After the tragedy of Pyramus and Thisbe has been told by the first of the daughters of Minyas, the second daughter starts telling her story. As is so often the case in Ovid’s Metamorphoses, we get more than we had expected: this narrator opens with a brief summary of the adultery of Venus and Mars, then relates two intertwined stories of the loves of Leucothoë and Clytie for the god of the Sun.
The discovery of the adultery of Venus and Mars has been told widely through the Classic literature, and its most detailed and popular account is probably that in Homer’s Odyssey (book 8, around line 326). Homer also uses another narrator to tell the story there: the bard Demodocus, who gives his account in a bid to cheer Odysseus up when he is being entertained by King Alcinous, after meeting Nausicaä on the island of the Phaeacians.
The Metamorphoses are the earliest surviving account of the myths of Leucothoë – who is not to be confused with Leucothea – and Clytie, and it has been speculated that they may originate from a non-Greek source. There has been confusion over who they loved, with more recent accounts giving the partner as Apollo. In Greek mythology, Helios, the personification of the Sun, is a Titan, but Apollo is an Olympian god with other distinct roles. Roman mythology transferred Helios as Sol, but there was increasing confusion with Apollo. Ovid avoids any such confusion here.
The second daughter of Minyas, confusingly named by Ovid as Leuconoë, first announces that she will tell of how the Sun fell in love, then embarks on an account of how the Sun was the first to witness the adultery of Venus and Mars, which he reported to the husband of Venus, Vulcan. The latter immediately fabricated a fine net of bronze, which he arranged around the bed in which the couple were about to make love.
Vulcan’s net trapped the couple in the act of lovemaking, at which point Vulcan threw the doors open and invited the gods in to witness the couple’s shame – an episode which was long talked about.
Venus did not forget this, and obtained her revenge on the Sun by making him fall in love with Leucothoë. This led to the Sun becoming erratic in his course and timing, as he paused to cast his light on his sweetheart. Then one night, the Sun took the form of Leucothoë’s mother, gained access to her chamber where she was spinning, and sent her maids away. The Sun then revealed himself, and raped her.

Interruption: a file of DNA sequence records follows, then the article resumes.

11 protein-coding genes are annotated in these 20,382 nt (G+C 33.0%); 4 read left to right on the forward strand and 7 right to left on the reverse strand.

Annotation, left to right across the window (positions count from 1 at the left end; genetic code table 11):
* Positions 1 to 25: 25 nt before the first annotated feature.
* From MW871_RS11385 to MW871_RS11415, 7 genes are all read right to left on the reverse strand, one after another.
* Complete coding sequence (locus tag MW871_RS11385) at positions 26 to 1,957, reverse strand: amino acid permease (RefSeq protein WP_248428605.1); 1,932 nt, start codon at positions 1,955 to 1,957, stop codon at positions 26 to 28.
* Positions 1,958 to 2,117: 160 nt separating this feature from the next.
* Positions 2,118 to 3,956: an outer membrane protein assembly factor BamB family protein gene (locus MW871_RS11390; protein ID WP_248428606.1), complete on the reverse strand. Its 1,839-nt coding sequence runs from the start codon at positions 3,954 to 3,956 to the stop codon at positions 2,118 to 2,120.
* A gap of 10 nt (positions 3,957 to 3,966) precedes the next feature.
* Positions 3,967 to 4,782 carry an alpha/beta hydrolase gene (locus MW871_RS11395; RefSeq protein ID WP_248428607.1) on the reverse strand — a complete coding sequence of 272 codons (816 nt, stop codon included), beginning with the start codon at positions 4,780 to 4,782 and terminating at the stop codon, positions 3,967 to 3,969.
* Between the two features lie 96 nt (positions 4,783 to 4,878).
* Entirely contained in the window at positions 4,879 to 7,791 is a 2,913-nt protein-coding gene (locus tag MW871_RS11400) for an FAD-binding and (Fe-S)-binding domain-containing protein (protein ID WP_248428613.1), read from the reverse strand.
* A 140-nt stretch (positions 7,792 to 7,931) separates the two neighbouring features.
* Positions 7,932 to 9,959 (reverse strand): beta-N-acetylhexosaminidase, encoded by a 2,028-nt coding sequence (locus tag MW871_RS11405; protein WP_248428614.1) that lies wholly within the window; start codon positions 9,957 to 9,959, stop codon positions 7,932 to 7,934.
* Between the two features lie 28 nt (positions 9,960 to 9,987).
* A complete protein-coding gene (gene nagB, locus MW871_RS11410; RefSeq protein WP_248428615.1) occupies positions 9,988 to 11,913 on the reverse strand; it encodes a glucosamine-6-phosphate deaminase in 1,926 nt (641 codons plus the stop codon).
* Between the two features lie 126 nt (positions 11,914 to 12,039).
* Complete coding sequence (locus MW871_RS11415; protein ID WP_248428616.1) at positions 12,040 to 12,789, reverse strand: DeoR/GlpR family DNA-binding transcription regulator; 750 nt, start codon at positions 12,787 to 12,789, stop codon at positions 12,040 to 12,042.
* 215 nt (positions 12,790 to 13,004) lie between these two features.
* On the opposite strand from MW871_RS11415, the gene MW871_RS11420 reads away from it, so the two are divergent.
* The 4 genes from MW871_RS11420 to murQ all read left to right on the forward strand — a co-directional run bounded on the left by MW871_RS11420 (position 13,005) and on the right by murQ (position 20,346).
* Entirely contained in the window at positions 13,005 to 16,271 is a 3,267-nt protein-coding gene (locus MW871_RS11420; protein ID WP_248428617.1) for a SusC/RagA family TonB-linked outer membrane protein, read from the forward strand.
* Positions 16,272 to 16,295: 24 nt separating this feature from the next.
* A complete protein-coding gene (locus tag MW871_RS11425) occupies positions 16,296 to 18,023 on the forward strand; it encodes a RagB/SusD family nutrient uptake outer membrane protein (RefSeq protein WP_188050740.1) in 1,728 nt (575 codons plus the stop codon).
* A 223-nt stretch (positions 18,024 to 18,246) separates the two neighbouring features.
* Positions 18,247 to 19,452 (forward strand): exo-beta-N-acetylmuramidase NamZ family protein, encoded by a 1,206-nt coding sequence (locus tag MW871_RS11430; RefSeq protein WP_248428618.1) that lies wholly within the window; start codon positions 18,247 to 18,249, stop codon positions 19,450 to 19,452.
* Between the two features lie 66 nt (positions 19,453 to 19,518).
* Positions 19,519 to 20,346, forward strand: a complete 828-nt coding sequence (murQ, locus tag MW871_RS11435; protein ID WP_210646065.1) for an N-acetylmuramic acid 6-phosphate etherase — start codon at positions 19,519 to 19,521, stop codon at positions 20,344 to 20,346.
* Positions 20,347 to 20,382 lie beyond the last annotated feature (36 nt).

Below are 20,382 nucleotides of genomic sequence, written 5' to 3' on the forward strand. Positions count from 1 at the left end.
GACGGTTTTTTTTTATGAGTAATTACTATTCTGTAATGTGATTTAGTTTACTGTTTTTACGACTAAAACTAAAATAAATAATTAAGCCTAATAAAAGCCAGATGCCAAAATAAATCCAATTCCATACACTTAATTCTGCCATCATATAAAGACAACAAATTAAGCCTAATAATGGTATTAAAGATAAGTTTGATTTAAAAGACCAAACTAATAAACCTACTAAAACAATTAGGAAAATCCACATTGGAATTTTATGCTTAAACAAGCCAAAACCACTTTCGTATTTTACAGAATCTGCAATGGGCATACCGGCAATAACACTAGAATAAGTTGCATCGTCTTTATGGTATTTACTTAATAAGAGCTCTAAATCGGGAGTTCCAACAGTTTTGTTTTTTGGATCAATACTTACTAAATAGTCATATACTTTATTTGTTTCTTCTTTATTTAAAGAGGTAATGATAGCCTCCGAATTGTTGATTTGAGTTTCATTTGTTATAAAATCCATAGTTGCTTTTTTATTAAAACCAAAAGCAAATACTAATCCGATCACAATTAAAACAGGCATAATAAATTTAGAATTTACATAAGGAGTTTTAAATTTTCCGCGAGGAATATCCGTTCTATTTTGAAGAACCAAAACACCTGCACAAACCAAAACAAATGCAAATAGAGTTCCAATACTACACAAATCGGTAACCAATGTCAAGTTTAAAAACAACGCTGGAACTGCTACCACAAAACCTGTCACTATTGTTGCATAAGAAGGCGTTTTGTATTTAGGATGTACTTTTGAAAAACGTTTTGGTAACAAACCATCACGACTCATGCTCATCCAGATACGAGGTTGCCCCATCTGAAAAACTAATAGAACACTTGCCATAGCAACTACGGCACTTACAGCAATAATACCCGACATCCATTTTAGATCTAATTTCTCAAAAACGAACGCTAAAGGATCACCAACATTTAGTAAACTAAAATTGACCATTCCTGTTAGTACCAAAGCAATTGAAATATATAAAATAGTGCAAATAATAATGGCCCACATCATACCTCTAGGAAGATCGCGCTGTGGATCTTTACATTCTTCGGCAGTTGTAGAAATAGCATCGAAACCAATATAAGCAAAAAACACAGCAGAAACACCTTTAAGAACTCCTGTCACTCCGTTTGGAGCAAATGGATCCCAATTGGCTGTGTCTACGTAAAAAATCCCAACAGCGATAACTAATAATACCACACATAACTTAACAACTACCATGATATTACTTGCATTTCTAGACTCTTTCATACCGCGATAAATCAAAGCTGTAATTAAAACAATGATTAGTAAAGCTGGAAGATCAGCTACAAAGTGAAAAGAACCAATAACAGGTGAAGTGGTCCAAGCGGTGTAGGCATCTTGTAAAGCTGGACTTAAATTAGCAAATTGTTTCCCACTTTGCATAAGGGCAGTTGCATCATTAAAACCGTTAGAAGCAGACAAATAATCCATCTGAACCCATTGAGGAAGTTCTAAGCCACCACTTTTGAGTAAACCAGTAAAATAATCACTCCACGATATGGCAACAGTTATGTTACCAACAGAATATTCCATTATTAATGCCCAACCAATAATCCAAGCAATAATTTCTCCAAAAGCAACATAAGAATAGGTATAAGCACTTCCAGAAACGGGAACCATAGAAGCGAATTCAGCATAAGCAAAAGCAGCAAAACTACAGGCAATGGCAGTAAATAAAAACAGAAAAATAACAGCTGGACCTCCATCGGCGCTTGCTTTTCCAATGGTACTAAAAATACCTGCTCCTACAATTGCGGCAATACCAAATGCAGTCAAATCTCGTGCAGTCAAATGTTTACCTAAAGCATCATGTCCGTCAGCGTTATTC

Clytie, another woman who may have been Leucothoë’s sister and who had fallen in love with the Sun, came to hear of this, and spread the story. Leucothoë’s father ignored his daughter’s account of the rape, and buried her alive with a mound of sand on top. Although the Sun melted that sand away in an effort to rescue her, she was already dead, and past any hope of resuscitation. The Sun then laid fragrant nectar around her, and she was transformed into a frankincense tree (now of the Boswellia genus, which exudes the resin):
At once the maiden’s body, steeped in dews
of nectar, sweet and odourate, dissolves
and adds its fragrant juices to the earth:
slowly from this a sprout of Frankincense
takes root in riched soil, and bursting through
the sandy hillock shows its top.
With the Sun no longer dallying after Leucothoë, Clytie pined in vain for his attention. She sat outdoors for nine days and nights without food or drink, weeping, and turning her head to watch the Sun as he passed. She became rooted into the soil, and was transformed into a heliotrope plant (the sunflower):
A pearly white
overspread her countenance, that turned as pale
and bloodless as the dead; but here and there
a blushing tinge resolved in violet tint;
and something like the blossom of that name
a flower concealed her face. Although a root
now holds her fast to earth, the Heliotrope
turns ever to the Sun, as if to prove
that all may change and love through all remain.